Despite the fact that I have excellent deadline-juggling training, there is one aspect of it at which I really am not good; no, not good at all. That thing is: trying to fit my reading deadlines around my writing ones. I have no fewer than three books on the go at the moment – not an unusual thing for me, I have to admit – but there’s also the fact that yesterday, on a browse through my *stealth boast alert* extensive book collection, I realised that my To Be Read pile had grown to heights unheard of since my long-ago and far-away teens. I have so many books I want to read that I’ll have to take a week off just to get started on them. Reading, of course, is a vital part of writing, and so needs to be somehow factored into everything else; each book to be read is another small deadline, another commitment to meet. Luckily, of course, these are probably the only enjoyable deadlines in the world, and so it’s almost a good thing that I have so many of ’em piling up. At least, I tell myself this to make myself feel better about it.

Also, I’m struggling to ignore the fact that Neil Gaiman has a new book out in a few weeks.

Image: transparentwithmyself.wordpress.com

Image: transparentwithmyself.wordpress.com

If I start letting myself think about this for too long, then all my other deadline-awareness flies out the window. Gaiman trumps everything in the great card game of life, of course. I have a feeling that all tools will have to be downed the second ‘The Ocean at the End of the Lane’ comes out, because if I know it exists somewhere in the world, and I haven’t got my hands on it, then I will know no peace until it’s safely read and put on my shelf to admire along with all my other Neil Gaiman books.

Yes. I am an addict. I know.*

My main problem, as you’ll have worked out by now, is that I’m an addict to both reading and writing, and they’ve never come head-to-head before in quite such a way as this. Somehow, though, I’m sure I’ll struggle through. I suppose, really, it’s only right and fair to prioritise the writing deadlines, since they’re imposed by someone else (and are, let’s face it, a little bit more important), but I reckon I’ll pull a few all-nighters and meet most of my reading deadlines, too.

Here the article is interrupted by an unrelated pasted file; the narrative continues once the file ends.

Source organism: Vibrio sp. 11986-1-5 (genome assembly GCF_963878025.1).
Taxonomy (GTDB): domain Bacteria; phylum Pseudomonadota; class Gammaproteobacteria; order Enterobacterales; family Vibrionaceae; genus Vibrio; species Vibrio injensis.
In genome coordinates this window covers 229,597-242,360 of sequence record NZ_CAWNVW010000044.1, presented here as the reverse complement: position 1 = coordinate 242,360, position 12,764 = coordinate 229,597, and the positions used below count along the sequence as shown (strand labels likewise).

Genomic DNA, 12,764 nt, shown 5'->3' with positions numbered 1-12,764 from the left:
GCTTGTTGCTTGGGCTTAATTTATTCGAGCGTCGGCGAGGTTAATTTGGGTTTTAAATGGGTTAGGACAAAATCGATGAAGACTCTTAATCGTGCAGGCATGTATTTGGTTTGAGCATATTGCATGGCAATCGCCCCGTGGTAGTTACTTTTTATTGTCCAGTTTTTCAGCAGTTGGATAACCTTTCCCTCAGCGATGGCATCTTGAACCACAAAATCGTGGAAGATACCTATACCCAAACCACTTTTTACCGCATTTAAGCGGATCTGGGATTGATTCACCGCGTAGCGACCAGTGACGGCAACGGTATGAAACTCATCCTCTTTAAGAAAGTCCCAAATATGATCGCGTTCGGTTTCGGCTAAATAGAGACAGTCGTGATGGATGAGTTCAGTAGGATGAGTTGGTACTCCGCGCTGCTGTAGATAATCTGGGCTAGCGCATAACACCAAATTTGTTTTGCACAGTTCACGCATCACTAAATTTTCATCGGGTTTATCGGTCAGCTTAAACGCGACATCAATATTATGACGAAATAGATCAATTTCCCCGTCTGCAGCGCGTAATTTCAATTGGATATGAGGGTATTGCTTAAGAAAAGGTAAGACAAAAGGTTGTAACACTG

Phew. It’s a hard life.

Happy Thursday to you all. I hope, wherever you are and whatever you’re doing, that you’re happy and well and have plenty to read. If you’re stuck for a book, let me know – maybe we can work something out!

*If my husband is reading this, I hope the fact that I’m about to wish him a happy birthday in public will make up for this blatant admission that I’ll be adding another tome to our Neil Gaiman shelf in a little while. Happy Birthday to the best and most understanding and loveliest husband in the world!

In Love with Life

It’s almost the end of May, everybody. In a few short days, this month will be entirely used up and cast aside in favour of June, and I’ll have to make good on my promise to myself that my book – my ‘Eldritch’ – will be ready to start the process of finding an agent.

That’s the problem with making promises to yourself, isn’t it? You’ve got to keep them.

I’m not saying that ‘Eldritch’ isn’t ready. It’s sitting here beside me, in a satisfyingly thick bundle of paper; I’ve read it over and over again. I’ve tweaked it, and fixed it, and pulled sentences apart, and unmixed my metaphors, and checked for continuity errors, and taken out some of the millions of commas that seem to grow, unchecked, in everything I write. But, somehow, it just doesn’t seem good enough, still.

Image: moma.org

Image: moma.org

I just wish I looked as glamorous as this when going through a crisis of confidence. Actually, I look a bit more like Kathy Bates in ‘Misery’. But anyway.

On top of working slowly through The Novel, I’ve also spent the past week writing short stories. I’m trying to work through my list of submission deadlines – lots of competitions are looming, and I want to push myself to enter as many of them as I possibly can. It’s been a while since I made a big submission, and I’ve got to keep this ball rolling as long as I possibly can. However, there is a problem.

None of the short pieces I’ve written have made my personal grade. I’ve worked very hard on them, and I’ve sweated over them, and I’ve chosen words with extreme care, moved paragraphs around, deleted half the story and started again from scratch, changed titles, changed characters, changed everything that can be changed, and… I still don’t like either of the two major pieces of work I’ve completed over the last few days. Hackneyed, cloying, clichéd, boring – this is how they seem, to me. I just know they’ll never be good enough.

The first piece I wrote was a story about a little girl who, confused by something which is happening in her home life, takes out her rage and fear on another girl, a child at school, who innocently involves herself in the first child’s life. The story follows the two girls as they grow older, and shows us how, at one point, the second child has a chance to help the first, but chooses not to because of the pain she still suffers as a result of the first child’s bullying actions when they were younger. I’m not sure why this story didn’t work. It should work. I wanted it to. For a while after I’d written it I wasn’t sure if I liked it or not, which is unusual for me; normally, I’m visceral about these things, and I know straight away how I feel about a written piece. But for this one, I wasn’t sure. I wanted to like it, but it didn’t turn out the way I’d seen it in my head, perhaps.